The patients with femoral non unions have constant pain at the fracture site and difficulty while bearing weight.
distal tibia non union patient had not started bearing weight as he was on fixator for three months following the Gun shot injury operated in other country.
52 years old male, who was operated 4 times within last 10 years, presented to us with this latest x rays showing atrophic gap non union of the proximal humerus (Fig 1 A,1B)
Fracture site was exposed using previous scar in all cases as to avoid cosmetic ugly scar. The fibrous non-union and any devitalised bone were thoroughly excised and the medullary canal opened via sharp thinner humerus awl and 3.5-4.5 mm drill bits.
• Preparation of the medullary canal: The humeral medullary canal was prepared to accept the bone graft. Fibrous and pseu¬doarthrosis tissue were removed completely and the medullary cavity reconstituted both proximally and distally by curettage, drill or the use of serial hand reamers (6mm-9mm). Dilate humerus medullary cavity mainly to measure the cavity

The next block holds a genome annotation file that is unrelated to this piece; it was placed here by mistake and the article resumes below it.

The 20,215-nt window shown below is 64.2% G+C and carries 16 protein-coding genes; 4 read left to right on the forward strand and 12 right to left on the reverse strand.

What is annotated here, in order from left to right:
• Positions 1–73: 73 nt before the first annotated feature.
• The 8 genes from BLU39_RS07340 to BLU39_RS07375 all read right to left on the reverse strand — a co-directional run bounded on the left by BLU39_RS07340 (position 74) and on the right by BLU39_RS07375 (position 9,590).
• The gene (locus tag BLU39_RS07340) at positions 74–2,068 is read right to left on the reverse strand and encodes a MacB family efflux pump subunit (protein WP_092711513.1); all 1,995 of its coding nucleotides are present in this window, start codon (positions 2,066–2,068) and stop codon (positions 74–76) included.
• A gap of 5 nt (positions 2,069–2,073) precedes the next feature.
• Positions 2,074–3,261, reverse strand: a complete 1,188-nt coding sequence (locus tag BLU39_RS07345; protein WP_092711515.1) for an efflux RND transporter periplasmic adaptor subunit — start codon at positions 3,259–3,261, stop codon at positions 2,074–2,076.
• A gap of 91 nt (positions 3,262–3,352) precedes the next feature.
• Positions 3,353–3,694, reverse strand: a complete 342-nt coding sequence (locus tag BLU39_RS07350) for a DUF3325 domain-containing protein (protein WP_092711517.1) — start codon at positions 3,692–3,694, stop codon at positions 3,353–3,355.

•Uniformly expanded medullary cavity by the reamers was prepared to put in the graft.(Fig 2a,2b)
•Preparation of fibular graft: The mid-shaft of the fibula was then harvested under tourniquet control with care taken to identify and protect the superficial peroneal nerve. The fibular shaft of excess length was harvested so that it could be trimmed as neces¬sary. The fibula graft was trimmed so as to enable it to telescope snugly into the fragments across the fracture site. Size of fibula graft will be one smaller than Last reamer used.
If the thickness did not permit its use, it was conversely bevelled at one of the ends leaving behind proximal wider part in hollow cavity of proximal humerus and remaining part in the distal shaft. Generally in humerus ,it necessary to split fibula in the center, with oscillating saw or reciprocating saw or large bone cutter instruments to reduce the size (Fig 3)
5. Insertion of the fibular graft: The fibular autograft was pushed into one of the fracture fragments and the exact length of graft that needed trimming was assessed. Once the final shaping of the graft was done, the fracture was reduced with the intramedullary fibular graft spanning the fracture site. Confirm it is movable in the humerus medullary cavity on both sides of fracture easily.
• Plate fixation: Reconfirm graft moving in canal push it up all the way proximally(Fig 4 – a,b)
•Reduce fracture , distract slightly hold fibula end and slowly push it distally(Fig 4c
•Compress fracture maximally and add cancellous graft after shingling (Fig 4 c & 4 d)
How to achieve compression at the fracture with intramedullary graft: